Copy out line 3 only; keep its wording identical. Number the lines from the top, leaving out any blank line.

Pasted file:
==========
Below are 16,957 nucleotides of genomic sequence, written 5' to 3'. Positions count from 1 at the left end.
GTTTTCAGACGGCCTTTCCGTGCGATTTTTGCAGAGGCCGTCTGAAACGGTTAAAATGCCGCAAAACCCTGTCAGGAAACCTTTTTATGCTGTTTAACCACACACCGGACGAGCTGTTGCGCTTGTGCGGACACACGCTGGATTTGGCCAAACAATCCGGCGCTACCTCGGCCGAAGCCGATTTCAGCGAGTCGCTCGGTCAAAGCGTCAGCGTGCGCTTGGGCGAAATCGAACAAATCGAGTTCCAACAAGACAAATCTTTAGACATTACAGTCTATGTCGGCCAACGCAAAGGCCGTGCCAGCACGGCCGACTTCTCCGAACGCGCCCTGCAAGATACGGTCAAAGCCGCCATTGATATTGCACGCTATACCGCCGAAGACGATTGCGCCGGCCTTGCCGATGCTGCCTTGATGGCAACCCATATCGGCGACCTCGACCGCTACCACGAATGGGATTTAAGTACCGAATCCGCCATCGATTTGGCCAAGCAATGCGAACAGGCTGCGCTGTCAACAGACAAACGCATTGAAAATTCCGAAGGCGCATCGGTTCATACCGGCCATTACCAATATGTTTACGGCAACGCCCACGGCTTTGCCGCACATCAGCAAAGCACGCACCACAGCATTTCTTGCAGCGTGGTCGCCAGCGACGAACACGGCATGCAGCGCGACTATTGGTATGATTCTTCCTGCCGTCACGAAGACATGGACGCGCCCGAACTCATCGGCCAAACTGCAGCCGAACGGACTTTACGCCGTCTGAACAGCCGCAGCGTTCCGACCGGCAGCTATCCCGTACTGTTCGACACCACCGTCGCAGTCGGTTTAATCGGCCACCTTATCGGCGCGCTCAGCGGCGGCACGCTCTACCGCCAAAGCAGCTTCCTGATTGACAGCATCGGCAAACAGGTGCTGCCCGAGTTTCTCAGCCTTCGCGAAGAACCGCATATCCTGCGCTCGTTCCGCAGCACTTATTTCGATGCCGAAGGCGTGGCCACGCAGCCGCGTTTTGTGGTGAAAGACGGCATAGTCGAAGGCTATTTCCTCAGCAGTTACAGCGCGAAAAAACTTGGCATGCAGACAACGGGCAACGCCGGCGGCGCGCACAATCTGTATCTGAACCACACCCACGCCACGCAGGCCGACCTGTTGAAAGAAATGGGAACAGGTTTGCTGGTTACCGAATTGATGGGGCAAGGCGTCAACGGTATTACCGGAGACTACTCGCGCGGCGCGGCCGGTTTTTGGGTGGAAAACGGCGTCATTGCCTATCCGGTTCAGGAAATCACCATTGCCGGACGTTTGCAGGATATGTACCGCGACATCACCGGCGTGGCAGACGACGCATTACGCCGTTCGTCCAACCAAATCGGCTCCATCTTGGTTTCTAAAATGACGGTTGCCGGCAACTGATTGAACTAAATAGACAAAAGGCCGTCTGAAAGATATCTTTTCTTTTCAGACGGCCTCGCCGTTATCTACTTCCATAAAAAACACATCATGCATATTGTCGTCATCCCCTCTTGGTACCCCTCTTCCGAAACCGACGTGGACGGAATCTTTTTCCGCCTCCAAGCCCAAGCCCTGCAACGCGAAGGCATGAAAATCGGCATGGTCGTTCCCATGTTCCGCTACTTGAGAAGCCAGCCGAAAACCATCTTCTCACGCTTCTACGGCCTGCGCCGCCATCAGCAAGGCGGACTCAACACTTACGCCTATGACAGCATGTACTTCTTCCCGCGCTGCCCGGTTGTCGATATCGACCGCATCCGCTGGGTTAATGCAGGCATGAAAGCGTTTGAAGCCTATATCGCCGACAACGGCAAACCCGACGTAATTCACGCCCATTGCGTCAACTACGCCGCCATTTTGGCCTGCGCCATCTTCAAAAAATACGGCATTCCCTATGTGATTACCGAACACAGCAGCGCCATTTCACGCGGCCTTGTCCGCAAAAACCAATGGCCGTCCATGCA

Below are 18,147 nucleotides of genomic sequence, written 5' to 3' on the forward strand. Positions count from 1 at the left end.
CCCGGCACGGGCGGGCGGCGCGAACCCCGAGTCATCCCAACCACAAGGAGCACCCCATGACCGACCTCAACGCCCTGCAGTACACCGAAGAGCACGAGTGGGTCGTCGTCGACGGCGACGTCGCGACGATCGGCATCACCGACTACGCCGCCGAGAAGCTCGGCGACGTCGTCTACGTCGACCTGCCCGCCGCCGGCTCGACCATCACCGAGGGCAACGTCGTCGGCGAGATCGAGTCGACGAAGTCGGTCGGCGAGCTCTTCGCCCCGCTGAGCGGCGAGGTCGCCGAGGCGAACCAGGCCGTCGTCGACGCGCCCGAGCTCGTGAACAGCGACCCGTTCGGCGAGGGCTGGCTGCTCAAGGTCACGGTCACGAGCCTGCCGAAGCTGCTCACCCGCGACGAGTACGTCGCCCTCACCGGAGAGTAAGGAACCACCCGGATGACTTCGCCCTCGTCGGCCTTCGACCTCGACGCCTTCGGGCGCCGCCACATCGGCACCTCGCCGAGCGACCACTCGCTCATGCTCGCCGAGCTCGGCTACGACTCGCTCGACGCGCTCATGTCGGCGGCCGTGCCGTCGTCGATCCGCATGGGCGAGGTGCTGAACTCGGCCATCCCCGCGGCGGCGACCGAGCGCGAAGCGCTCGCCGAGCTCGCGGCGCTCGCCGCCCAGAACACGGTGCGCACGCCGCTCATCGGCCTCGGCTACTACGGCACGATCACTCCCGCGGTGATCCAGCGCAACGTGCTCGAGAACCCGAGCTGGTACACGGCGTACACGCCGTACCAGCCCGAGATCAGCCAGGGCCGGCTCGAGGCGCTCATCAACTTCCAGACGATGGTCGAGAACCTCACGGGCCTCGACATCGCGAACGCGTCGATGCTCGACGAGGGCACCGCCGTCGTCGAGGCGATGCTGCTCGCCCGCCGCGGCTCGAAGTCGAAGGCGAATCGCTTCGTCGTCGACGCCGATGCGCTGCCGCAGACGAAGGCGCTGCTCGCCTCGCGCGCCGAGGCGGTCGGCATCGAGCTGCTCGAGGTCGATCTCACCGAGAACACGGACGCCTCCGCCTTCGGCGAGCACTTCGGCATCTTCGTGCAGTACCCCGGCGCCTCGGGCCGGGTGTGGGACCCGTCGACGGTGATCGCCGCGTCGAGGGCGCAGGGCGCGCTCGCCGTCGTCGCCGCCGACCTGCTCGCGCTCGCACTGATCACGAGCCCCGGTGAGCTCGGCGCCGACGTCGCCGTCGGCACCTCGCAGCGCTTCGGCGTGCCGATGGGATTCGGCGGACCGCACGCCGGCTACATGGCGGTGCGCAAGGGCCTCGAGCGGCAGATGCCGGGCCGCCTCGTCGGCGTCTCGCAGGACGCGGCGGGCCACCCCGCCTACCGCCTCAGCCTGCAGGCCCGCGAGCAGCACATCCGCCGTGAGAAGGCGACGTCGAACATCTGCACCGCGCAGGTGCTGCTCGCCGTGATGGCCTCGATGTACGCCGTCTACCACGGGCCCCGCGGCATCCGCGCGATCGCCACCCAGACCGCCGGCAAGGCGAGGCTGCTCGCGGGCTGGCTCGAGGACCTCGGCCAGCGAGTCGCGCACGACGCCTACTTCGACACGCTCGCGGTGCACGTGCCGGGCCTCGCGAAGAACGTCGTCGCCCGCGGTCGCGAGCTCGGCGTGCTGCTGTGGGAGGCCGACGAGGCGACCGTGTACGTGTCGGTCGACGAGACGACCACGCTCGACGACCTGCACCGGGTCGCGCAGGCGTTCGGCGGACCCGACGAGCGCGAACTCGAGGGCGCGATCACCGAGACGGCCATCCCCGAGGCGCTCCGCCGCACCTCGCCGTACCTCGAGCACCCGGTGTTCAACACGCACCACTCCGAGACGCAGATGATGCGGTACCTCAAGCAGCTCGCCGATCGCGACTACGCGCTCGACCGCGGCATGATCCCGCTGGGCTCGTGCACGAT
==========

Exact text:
Below are 18,147 nucleotides of genomic sequence, written 5' to 3' on the forward strand. Positions count from 1 at the left end.